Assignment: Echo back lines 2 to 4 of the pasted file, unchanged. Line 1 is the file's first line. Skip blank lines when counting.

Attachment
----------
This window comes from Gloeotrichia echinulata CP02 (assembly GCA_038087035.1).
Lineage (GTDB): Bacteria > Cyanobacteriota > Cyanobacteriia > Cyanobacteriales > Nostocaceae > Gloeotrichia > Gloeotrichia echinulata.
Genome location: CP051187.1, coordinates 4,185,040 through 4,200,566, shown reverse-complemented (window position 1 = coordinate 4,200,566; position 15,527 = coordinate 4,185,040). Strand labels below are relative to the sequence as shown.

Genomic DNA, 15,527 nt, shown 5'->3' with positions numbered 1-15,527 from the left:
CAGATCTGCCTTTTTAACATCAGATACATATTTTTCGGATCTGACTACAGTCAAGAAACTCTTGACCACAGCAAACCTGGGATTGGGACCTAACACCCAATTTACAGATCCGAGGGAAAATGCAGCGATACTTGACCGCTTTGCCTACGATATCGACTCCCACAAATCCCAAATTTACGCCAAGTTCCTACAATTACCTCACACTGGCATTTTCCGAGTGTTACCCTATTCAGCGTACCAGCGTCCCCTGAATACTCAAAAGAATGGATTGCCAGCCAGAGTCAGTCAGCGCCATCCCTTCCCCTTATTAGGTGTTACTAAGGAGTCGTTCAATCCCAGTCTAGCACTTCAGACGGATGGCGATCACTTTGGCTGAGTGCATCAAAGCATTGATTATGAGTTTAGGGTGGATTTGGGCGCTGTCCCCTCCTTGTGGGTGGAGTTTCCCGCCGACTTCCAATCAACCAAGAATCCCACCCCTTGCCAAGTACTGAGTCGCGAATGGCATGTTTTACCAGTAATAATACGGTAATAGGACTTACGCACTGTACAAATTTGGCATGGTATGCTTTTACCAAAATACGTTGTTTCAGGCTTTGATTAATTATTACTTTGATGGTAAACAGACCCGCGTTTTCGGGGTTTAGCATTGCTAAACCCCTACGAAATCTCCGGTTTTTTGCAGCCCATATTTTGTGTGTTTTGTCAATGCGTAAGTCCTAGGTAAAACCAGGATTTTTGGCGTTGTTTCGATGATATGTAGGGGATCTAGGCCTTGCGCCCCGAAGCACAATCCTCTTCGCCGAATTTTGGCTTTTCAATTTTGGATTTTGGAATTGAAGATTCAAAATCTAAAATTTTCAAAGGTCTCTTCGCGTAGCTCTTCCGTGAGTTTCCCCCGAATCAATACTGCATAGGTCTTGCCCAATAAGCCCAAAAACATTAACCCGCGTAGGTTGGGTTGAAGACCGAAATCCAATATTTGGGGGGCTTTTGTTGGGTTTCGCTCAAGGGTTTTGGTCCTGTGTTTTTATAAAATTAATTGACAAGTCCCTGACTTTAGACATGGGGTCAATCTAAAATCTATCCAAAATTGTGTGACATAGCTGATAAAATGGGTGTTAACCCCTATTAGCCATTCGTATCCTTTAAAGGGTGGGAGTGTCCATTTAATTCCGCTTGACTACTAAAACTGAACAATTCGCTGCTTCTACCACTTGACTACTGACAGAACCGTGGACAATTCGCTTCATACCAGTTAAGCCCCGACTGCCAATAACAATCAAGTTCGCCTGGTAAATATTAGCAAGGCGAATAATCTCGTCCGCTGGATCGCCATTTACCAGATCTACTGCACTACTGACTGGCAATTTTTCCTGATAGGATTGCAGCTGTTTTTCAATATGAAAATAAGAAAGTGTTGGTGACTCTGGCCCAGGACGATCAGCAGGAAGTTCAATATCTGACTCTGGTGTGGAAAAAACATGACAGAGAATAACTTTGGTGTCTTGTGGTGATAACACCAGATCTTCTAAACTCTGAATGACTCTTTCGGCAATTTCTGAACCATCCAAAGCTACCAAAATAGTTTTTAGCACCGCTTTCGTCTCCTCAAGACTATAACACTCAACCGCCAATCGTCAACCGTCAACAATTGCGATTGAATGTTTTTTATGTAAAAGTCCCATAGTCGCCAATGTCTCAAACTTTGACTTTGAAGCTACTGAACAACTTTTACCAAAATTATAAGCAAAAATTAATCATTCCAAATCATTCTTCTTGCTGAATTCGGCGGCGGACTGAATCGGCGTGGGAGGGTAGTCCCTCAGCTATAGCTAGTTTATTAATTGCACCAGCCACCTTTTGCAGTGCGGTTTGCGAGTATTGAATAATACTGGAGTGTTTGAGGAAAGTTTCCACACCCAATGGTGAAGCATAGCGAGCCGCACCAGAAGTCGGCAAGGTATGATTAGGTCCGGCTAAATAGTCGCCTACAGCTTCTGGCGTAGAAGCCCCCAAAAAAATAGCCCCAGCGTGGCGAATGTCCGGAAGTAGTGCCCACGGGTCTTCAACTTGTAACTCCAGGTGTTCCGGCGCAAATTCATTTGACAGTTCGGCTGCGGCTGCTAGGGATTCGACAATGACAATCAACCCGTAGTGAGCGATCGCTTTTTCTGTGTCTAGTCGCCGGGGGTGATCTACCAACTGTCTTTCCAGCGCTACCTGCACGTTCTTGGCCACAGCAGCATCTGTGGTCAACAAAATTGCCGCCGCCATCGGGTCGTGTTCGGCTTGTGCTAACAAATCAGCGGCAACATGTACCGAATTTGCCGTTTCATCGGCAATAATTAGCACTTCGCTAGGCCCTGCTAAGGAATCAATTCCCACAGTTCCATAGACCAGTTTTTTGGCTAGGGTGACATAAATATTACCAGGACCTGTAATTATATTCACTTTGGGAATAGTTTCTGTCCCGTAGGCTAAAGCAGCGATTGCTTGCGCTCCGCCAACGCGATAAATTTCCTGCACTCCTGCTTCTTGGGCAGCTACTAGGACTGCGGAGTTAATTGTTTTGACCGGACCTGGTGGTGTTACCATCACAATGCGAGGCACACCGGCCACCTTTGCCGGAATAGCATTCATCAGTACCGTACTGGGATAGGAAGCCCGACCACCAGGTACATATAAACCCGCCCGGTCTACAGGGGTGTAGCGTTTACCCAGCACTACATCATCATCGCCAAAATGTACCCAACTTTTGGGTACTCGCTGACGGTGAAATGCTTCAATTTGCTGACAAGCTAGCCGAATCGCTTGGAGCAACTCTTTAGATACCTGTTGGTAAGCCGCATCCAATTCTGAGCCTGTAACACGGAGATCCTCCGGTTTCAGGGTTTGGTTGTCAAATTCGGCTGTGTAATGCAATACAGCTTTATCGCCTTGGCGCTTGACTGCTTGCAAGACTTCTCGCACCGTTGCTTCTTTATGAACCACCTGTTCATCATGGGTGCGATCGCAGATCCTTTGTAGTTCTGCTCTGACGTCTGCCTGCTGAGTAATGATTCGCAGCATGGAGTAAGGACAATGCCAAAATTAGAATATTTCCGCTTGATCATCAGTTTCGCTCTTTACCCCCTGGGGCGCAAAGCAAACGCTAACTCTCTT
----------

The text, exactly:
Lineage (GTDB): Bacteria > Cyanobacteriota > Cyanobacteriia > Cyanobacteriales > Nostocaceae > Gloeotrichia > Gloeotrichia echinulata.
Genome location: CP051187.1, coordinates 4,185,040 through 4,200,566, shown reverse-complemented (window position 1 = coordinate 4,200,566; position 15,527 = coordinate 4,185,040). Strand labels below are relative to the sequence as shown.

Genomic DNA, 15,527 nt, shown 5'->3' with positions numbered 1-15,527 from the left: